Ten Colleges and Universities Will Collaborate to Address Equity and Achievement Gaps
By Mai P. Tran, ECMC Foundation
While college campuses rarely reach outside their walls to collaborate with other campuses, 10 postsecondary institutions have pledged to work together to share best practices, help pilot innovations and openly discuss risks and failures.
The new collaborations is the result of a challenge grant supported by ECMC Foundation and in partnership with the University Innovation Alliance (UIA), a group of 11 public research institutions committed to increasing the number and socioeconomic diversity of college graduates.
Designed to spawn new campus networks that replicate the UIA’s culture of collaboration, the challenge grant includes three awards of up to $75,000 to participants in the recent UIA National Summit who became inspired to develop and advance new collaborative work as a result of attendance.
“We are hopeful that the University Innovation Alliance’s work is truly the beginning of an era—one where schools reach out to their peers across states and the country to ask for help, advice and insight,” said Peter Taylor, president of ECMC Foundation. “We are excited to see how the UIA has already inspired great projects like these, and look forward to supporting the work.”
To be eligible for the grant, teams of at least three campuses were encouraged to develop proposals to address persistence and graduation gaps among low-income, first-generation college students and students of color. These proposals could include new initiatives, or the scaling of existing successful programs across new campuses. Collectively, the grantees across the three campus networks span across eight states and enroll more than 150,000 undergraduates.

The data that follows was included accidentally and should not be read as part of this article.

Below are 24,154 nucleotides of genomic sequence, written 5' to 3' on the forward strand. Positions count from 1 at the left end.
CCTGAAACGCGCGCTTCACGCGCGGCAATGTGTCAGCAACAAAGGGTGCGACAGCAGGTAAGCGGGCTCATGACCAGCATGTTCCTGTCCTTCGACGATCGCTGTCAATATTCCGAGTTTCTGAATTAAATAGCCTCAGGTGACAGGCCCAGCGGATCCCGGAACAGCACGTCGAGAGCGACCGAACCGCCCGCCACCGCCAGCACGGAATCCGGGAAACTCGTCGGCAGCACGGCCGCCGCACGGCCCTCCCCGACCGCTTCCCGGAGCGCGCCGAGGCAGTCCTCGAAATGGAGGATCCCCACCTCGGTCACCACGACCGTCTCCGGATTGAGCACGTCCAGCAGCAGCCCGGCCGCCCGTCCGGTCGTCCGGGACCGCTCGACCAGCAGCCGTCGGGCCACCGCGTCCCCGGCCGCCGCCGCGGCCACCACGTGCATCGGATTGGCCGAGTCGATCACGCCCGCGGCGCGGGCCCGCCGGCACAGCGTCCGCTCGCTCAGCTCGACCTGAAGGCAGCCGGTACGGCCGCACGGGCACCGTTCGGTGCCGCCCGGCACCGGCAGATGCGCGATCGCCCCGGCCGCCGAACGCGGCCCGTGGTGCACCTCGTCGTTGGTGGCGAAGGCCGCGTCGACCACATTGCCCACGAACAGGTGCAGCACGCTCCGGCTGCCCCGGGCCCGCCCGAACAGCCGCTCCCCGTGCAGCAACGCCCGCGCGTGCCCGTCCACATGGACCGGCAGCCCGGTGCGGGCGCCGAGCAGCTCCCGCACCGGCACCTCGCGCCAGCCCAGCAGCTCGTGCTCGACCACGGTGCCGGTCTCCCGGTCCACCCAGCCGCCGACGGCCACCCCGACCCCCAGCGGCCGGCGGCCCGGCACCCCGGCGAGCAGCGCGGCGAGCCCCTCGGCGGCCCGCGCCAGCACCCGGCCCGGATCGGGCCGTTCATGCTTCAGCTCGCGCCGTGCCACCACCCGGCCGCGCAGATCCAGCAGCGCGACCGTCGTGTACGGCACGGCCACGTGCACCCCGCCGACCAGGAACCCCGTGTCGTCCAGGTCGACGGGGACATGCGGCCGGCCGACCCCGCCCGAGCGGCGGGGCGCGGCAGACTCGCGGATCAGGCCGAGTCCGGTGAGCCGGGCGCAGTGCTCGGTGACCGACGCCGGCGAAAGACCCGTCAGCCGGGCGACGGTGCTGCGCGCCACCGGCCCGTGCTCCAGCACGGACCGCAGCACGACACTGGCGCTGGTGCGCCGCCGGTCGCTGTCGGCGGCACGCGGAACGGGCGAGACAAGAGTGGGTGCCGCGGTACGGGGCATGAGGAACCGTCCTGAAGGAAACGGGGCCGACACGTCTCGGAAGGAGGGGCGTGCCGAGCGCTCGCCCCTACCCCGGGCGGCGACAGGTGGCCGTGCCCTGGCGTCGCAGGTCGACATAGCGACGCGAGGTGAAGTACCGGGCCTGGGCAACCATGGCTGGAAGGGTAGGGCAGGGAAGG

The awarded projects include:
The challenge grant was launched at UIA’s Inaugural National Summit in April. The Summit is part of UIA’s efforts to expand its reach and momentum in getting institutions to collaborate, scale and share innovations that improve college graduation rates for students from low-income, disadvantaged backgrounds. More than 300 leaders, administrators and faculty in higher education from 77 institutions attended the summit.
“If we want to really unlock the promise of higher education, colleges and universities can no longer go it alone. The UIA is working to scale innovation and inspire others to advance important change to benefit students,” said Bridget Burns, executive director of the UIA. “We are thrilled at the level of enthusiasm and meaningful work coming out of the summit and could not be more grateful to have generous partners like ECMC Foundation who are committed to helping us inspire and build a student success movement in higher education.”
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